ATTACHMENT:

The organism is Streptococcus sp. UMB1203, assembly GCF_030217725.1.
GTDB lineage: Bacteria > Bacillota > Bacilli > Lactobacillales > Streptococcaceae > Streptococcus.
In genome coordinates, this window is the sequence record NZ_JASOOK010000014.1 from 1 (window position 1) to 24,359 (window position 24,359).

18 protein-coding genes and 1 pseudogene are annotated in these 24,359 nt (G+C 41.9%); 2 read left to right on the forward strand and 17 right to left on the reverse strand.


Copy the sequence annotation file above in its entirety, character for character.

The organism is Streptococcus sp. UMB1203, assembly GCF_030217725.1.
GTDB lineage: Bacteria > Bacillota > Bacilli > Lactobacillales > Streptococcaceae > Streptococcus.
In genome coordinates, this window is the sequence record NZ_JASOOK010000014.1 from 1 (window position 1) to 24,359 (window position 24,359).

18 protein-coding genes and 1 pseudogene are annotated in these 24,359 nt (G+C 41.9%); 2 read left to right on the forward strand and 17 right to left on the reverse strand.